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Im designing an API that requires my users to download a javascript file from my server and then load it on their pages. Inside this file there is a function call generic(), if my users include this js and for some reason they have a piece of js on their page where there is another function call generic() this will represent an issue. Im not a front end dev, I know that with php you can solve this creating a class and putting all your functions inside, so you can call them like $myclass->myfunction();, but how can i solve this on js? Is this even a good approach on js? (no jquery please.)

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No jQuery, but you can take a jQuery-like approach and basically have one function that acts as a namespace, so then users would use YourAPIName.generic();, YourAPIName.otherFunc(), etc. Then you only have to worry about coming up with one reasonably descriptive and unlikely to clash name for your namespace, and you can use generic names for your methods. –  nnnnnn May 10 '13 at 10:24

3 Answers 3

up vote 5 down vote accepted

You will obviously always have to expose at least one identifier globally, but a common approach is to wrap everything in an immediately-invoked function expression:

var YourNamespace = (function () {

    var privateData = 10; // Not accessible outside the IIFE

    // Expose public properties (these functions can access the private data)
    return {
        someMethod: function () {
            // Do stuff
        anotherMethod: function () {
            // More stuff


This will expose a single identifier, YourNamespace, as an object with properties that can be used as methods. You can use it like this:

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and if I need to call someMethod from inside anotherMethod? –  DomingoSL May 10 '13 at 10:43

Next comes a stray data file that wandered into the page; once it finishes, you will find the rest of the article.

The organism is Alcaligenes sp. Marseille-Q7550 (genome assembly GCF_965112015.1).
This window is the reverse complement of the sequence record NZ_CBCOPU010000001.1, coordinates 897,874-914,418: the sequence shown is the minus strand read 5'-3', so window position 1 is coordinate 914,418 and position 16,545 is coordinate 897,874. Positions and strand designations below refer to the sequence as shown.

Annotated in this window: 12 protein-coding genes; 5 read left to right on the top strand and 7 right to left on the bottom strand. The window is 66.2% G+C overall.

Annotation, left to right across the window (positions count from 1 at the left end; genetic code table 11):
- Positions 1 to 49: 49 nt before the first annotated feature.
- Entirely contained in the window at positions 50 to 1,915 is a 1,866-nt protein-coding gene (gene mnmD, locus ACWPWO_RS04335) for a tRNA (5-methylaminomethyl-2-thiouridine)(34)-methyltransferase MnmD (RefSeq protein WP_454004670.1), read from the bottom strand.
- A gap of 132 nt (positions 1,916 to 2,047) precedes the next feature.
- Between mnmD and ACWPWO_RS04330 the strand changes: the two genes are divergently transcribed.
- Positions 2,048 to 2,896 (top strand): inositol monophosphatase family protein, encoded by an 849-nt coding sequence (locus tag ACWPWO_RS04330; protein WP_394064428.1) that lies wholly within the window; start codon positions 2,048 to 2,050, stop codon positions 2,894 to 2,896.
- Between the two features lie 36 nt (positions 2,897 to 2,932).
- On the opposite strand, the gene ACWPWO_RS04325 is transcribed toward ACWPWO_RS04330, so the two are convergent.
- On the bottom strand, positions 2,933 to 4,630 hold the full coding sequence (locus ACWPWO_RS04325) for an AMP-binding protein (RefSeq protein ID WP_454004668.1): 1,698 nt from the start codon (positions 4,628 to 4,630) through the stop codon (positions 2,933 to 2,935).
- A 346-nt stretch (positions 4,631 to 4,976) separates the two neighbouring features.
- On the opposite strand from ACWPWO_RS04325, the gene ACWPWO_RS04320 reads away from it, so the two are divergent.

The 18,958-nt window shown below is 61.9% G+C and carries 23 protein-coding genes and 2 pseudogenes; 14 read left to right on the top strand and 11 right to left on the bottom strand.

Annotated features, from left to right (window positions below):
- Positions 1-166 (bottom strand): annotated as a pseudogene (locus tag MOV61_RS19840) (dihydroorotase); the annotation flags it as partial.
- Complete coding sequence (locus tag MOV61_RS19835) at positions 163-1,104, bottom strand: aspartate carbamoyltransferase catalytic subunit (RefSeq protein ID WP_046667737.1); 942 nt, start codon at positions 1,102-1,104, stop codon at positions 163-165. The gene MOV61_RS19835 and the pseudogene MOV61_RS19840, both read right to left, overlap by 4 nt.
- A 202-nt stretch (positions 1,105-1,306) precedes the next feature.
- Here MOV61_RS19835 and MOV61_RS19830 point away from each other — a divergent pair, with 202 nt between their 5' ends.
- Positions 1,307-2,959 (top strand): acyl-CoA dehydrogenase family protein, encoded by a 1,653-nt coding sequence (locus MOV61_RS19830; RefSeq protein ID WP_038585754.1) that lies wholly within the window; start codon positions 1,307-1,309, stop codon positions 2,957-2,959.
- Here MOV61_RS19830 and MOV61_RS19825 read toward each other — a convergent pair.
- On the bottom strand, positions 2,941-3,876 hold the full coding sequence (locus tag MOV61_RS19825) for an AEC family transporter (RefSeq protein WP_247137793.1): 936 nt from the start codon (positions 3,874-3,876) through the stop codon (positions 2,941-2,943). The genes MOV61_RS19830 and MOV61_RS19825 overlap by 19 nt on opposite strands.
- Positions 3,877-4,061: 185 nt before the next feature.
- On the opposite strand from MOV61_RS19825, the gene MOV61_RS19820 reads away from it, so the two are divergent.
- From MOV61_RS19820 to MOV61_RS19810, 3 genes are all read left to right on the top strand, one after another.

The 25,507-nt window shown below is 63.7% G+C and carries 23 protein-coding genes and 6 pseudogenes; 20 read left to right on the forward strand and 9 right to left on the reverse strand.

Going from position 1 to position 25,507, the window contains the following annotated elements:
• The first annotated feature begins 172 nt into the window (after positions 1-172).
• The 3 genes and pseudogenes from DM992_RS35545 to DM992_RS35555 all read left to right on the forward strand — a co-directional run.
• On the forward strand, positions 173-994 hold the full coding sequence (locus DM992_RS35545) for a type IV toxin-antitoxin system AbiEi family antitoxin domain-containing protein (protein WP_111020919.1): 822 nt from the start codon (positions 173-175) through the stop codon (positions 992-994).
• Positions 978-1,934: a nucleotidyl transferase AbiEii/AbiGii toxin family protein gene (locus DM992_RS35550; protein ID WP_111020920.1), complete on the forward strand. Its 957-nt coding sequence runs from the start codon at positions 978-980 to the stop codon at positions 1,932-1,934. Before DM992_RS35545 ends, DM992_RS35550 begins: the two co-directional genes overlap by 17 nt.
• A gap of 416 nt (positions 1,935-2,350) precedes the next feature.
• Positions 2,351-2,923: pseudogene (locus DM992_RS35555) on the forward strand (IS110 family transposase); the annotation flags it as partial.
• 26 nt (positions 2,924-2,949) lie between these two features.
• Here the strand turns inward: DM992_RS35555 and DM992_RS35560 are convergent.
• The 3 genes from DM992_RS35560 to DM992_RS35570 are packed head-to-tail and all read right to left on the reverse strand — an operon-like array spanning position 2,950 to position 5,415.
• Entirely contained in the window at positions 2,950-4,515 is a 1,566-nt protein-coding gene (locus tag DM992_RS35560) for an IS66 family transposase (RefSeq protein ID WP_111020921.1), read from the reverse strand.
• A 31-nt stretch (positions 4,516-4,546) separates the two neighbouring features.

Then you declare them inside the anonymous function before the return statement (like the privateData variable) and then return references to them within the object being returned. (Only the functions returned in that object become public; other functions remain private.) –  nnnnnn May 10 '13 at 10:46
the thing is that sometimes the nested function can be call outside of the function, lets say we have f1() and f2() defined like in the answer, f2() calls f1(), but f1() is sometimes call directly by the user so it cant be private –  DomingoSL May 10 '13 at 10:51
So you declare it privately, and expose it. For example if you declare f1 privately you could expose it as yourMethod with return { yourMethod: f1 }; –  James Allardice May 10 '13 at 10:55

Wrap your code inside a wrapper object/ or function.

var MyLibrary = {
    global1: 123,
    global2: 'abc',
    doSomething: function(a){
        // ...
    somethingElse: function(b){}
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If u are looking for Encapsulation in Javascript, then u are looking for Closures

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